How Long Will A Bankruptcy Filing Stay On My Credit Report
It’s perhaps the most asked question by a debtor when they are considering filing for bankruptcy. An item on your credit score can be scary. How long does the filing stay on your report? Will you be able to borrow money after filing? How will you be able to rebuild your credit afterward?
In this blog post, we go over these questions, how bankruptcy affects your credit score, and how you can rebuild it.
The Essentials of Bankruptcy in Virginia
When you file for bankruptcy, it means you are unable to pay on some or all of the debts you owe.
The two most popular types of bankruptcy filings are Chapter 7 liquidation and Chapter 13 wage earner’s plan for debtors. Which chapter you file under will depend on your income and if you hold the ability to pay a portion of the accrued debts or not. The Chapter to file under will also depend on whether you have too much property that may not be protected within a Chapter 7 bankruptcy.
The bankruptcy chapter you file under will determine how long a bankruptcy filing stays on your credit report. Typically, that’s either 7 or 10 years.
What is a Credit Report?
A credit report is what loaners, banks, and other lenders use to determine if a person is able to pay their debts on time. When it comes to getting loans like a mortgage, car loans or a credit card, a credit score report is the first thing creditors examine.
The higher your credit score, the more likely you are to be approved for a loan at a lower interest rate than if you had a lower credit score.
Filing for any bankruptcy will affect your credit score, but it doesn’t make it impossible to rebuild your credit.
How Chapter 7 Bankruptcy Affects My Credit in Virginia
If you are filing for Chapter 7 liquidation, it means you have a very limited income and are unable to pay on your debts. Liquidation bankruptcy can sell your nonexempt assets to creditors to help pay off a portion and then wipes your financial slate clean. The filing process for this chapter will usually take between 3-5 months.
Usually, these filers have their unsecured debt (debt without collateral) discharged and no payment is required.
If you’re filing for this chapter, then you will have the filing on your credit report for 10 years.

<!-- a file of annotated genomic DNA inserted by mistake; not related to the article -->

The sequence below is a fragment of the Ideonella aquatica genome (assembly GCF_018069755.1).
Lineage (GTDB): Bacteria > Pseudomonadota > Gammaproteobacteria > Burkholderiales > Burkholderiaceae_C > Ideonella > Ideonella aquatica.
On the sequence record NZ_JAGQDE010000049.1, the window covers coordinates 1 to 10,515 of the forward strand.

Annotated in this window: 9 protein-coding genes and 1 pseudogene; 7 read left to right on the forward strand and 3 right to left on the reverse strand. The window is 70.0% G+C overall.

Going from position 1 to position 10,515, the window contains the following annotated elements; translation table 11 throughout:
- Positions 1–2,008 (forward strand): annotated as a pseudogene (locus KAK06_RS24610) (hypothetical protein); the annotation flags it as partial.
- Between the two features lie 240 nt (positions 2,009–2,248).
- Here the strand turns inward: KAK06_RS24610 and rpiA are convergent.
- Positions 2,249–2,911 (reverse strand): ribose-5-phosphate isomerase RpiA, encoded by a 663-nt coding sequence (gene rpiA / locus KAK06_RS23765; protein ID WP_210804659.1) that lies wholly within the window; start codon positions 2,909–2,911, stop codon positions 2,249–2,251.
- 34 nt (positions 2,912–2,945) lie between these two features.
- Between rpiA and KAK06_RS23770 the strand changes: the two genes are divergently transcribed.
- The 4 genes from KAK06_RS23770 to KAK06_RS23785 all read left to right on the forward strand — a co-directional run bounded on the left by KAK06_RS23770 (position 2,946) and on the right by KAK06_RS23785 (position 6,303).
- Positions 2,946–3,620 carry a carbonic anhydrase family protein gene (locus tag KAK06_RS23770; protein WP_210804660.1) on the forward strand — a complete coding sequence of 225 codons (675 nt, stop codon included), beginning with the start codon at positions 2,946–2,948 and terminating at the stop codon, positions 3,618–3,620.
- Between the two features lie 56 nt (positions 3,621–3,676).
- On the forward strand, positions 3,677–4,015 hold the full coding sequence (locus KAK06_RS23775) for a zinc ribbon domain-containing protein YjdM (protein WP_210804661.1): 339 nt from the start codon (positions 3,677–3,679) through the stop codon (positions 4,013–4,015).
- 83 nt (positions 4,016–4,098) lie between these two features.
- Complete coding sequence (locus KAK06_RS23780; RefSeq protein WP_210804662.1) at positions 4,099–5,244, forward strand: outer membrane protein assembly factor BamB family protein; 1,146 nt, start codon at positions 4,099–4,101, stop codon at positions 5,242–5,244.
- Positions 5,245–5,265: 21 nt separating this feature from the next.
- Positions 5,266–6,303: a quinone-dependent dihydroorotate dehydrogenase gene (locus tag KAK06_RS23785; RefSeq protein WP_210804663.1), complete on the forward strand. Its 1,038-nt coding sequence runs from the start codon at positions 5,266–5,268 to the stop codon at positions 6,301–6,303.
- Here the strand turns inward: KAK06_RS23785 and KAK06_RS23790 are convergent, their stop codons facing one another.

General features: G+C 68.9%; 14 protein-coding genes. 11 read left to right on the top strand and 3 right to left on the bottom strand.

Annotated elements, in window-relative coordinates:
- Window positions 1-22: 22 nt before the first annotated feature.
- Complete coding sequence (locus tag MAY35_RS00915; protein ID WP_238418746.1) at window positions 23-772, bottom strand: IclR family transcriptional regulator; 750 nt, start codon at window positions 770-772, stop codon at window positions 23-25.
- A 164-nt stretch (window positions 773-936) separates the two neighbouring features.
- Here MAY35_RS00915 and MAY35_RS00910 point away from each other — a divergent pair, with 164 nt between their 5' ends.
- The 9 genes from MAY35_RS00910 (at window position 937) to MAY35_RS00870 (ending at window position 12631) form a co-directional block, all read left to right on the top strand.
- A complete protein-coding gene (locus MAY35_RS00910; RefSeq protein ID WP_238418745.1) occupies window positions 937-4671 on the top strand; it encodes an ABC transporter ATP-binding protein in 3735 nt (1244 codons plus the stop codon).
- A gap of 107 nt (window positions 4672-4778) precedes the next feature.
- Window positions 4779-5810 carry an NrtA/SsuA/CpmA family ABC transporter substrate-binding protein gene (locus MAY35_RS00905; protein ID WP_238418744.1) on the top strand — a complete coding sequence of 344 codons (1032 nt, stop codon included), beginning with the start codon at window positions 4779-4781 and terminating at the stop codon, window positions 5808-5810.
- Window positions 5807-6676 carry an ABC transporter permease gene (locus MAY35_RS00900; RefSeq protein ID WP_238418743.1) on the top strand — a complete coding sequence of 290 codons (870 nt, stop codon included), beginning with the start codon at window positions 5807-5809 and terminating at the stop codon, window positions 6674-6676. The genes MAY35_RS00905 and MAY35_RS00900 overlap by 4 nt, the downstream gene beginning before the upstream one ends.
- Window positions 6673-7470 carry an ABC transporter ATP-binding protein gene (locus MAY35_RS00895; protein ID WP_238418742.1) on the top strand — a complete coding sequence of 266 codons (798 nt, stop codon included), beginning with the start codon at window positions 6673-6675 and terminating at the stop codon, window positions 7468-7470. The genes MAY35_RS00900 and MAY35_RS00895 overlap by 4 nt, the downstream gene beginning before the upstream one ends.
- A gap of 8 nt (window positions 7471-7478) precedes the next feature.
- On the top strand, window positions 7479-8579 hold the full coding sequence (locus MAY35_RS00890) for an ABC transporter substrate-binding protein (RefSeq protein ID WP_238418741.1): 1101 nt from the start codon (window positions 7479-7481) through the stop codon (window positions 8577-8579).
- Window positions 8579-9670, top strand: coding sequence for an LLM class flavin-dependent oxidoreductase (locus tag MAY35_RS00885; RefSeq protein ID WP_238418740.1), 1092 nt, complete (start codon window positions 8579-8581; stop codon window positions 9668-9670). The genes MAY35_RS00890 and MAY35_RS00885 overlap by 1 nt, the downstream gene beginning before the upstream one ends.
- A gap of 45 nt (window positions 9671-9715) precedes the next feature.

A Chapter 7 filing will stay on your credit score longer than any other bankruptcy filing because most or all of the debt is unpaid for and no repayment plan is required.
How Chapter 13 Bankruptcy Affects My Credit
Unlike Chapter 7 bankruptcy, Chapter 13 requires a 3-5 year repayment plan after filing.
Also known as wage earner’s plan, this chapter is for those who have a consistent income. The repayment plan of this chapter works to pay off part or all of unsecured debts (credit cards, medical bills, etc.) and can pay past due payments on secured debts like car or house payments.
Because there is some sort of repayment of debts involved in this chapter, the filing stays on your report for a shorter amount of time than Chapter 7.
Chapter 13 bankruptcy will stay on your credit report for 7 years.
For both of these chapters, the time that a filing is on your credit report begins immediately when you file.
This means by the time your repayment plan for Chapter 13 is completed, you will be nearly halfway to not having the filing on your credit. While the filing is on your credit report, you may still be able to borrow and be approved for loans.
However, the interest rates of these loans will be substantially higher than they would otherwise.
Rebuilding My Credit After Filing for Bankruptcy
Rebuilding your credit after filing for bankruptcy may seem impossible, but it’s not.
Most of the time, chapters of bankruptcy require some sort of credit card counseling and financial help courses for debtors. This is to help the debtor become more aware of the proper ways to handle their finances.
On the same coin, for either chapter, a filer will have 7-10 years to rebuild their credit and begin a solid payment history.
In many cases, in order to rebuild your credit after bankruptcy, you need to obtain, use, and timely pay your debts. For example, after your bankruptcy is complete, you can obtain a credit card with a very small limit. You should only use the credit card for a necessity like groceries or gas that you would otherwise pay cash for. And each month you pay off that credit card. Over time your credit limit can increase which is one factor credit agencies use to determine your credit score.
Finding the Right Bankruptcy Lawyer
Sometimes bankruptcy is the best option to go with if you’re dealing with debt that seems unbearable and never-ending.
The bankruptcy lawyers at Cravens & Noll, P.C. have years of experience in dealing with cases and are ready to fight for your needs.
Any questions about bankruptcy, which chapter to file for, or how to rebuild credit? Give us a call today!
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